The second tragedy of local government finance during my time in local government since 1973 has been the development of the standard spending assessment. It is necessary for any government to develop and establish a system for the distribution of grant from central government funds to local government. SSAs are inevitably crude. Perhaps I may give a few examples to demonstrate that crudity. SSAs are broken into components by service area. The SSA for the fire service changed dramatically during the time the Minister was at the Home Office because of a change in the calculation of the formula concerning the Isle of Wight and whether an island authority could reasonably be expected to call on fire brigades from adjacent fire authorities at the time of an emergency. It is clearly a nonsense to suggest that a fire engine can drive across the Solent to tackle a fire. But the vagaries of changing the system made quite a marked difference because the calculation then became based on length of coastline. That took funds away from many fire authorities and gave them to another.

I understand that London, which is not an area on which I am an expert, has an SSA system which calculates degrees of social need, financial poverty and hardship. I understand that the system assumes that something in the order of 12 per cent. of all those living in the City of Westminster are considered to be in the category of social deprivation. There is also an assessment about the need to have regard to the number of visitors which an authority has. The result of those two calculations leads to a system of SSAs which places approximately 12 per cent. of visitors staying in the Savoy or the Ritz in the band of social poverty and need. It is unlikely that the City of Westminster is putting people who are homeless in the Ritz or the Savoy.

I make those points as serious points because any system or formula is bound to have a degree of crudity when it is worked out in Whitehall. I do not sneer at Ministers unless I believe that they are deliberately manipulating the system. But it is wrong, tragic and bad—bad for government, bad for local people and bad for local democracy—as the report says, for it to become a rigid measure of controlling the amount which is to be spent at local level.

It is important to protect and improve minimum standards for people. Noble Lords have referred to that. It is important that we recognise that government will always have a role to play. But when government cynically increase teachers' pay with end loading and when they say cynically that the grant will not increase but that the authority's ability to spend will increase and when those same government Ministers claim that that is an example of profligacy in local government, then we see the system being undermined.

It is critically important that we look forward. It is critically important that we do not engage in, and embark upon, a further war of attrition. I lived through the war of attrition in the early 1980s when I would say that it was six of one and half a dozen of the other. There were bad authorities. But there were government Ministers who demanded of local government that there should be no cuts in services, no rate increases and no rent increases.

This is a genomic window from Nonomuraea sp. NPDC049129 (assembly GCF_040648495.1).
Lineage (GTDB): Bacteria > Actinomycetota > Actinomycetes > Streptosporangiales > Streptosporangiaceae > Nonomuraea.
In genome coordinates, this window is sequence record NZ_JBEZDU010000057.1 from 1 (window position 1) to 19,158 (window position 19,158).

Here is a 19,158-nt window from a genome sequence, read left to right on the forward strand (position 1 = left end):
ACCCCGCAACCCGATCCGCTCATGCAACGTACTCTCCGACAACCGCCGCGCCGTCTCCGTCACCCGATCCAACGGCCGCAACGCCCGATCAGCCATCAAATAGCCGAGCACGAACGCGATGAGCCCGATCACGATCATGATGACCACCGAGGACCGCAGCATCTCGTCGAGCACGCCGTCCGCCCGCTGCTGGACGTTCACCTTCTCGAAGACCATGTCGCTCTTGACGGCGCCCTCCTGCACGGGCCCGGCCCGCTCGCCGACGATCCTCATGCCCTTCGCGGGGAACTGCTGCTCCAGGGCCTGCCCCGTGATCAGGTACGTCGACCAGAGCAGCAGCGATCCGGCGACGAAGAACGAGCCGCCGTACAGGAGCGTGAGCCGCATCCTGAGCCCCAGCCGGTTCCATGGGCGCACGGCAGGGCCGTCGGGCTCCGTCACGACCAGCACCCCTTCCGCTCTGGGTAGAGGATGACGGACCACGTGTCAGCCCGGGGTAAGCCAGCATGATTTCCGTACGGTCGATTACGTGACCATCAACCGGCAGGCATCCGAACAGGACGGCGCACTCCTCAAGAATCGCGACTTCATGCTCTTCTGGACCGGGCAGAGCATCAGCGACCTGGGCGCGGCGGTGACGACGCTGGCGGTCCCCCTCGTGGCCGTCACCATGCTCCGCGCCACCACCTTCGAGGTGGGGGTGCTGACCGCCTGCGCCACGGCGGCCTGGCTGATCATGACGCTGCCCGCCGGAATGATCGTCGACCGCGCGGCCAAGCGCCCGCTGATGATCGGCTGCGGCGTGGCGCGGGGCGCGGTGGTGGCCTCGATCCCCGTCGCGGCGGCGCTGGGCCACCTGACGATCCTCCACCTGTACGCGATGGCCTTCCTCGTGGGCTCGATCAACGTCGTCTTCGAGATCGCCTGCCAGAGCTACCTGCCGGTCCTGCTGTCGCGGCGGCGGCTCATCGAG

The noble Lord, Lord Beloff, referred to the importance of the calibre of people who are local government officers. Personally, I have found the same high calibre among the civil servants with whom it has been my pleasure to work from local government. There is one deep difference. It is that officers at local level have to stand in public meetings night after night and answer detailed questions from the public as to what they are doing and what their political government is doing. They must face that. Therefore, I do not think that it is a difference of quality; it is the importance of changing the service.

The charter needs to be signed. It is important for us to go ahead. CCT is important and has achieved savings. But from these Benches we would argue with the noble Baronesses, Lady Platt of Writtle and Lady Carnegy of Lour, that it would have been better for the people working in those services had they as individuals been protected by a national minimum wage so that the savings were not made by cutting the pay levels of the poorest in the community.

From these Benches, I repeat the commitment made by my noble friend Lord Williams of Elvel. We believe that this country must sign the charter. There is a need for a clear statement of the powers and duties of local government. We believe in a pluralist local system, as described so well by my noble friend Lord Sewel. We believe in a reduction in the dependence on central government grants; decisions made should be more transparent. We look forward to rebuilding trust; we believe that the report paves the way to achieving that worthy and important objective.

6.40 p.m.

The Minister of State, Department of the Environment (Earl Ferrers)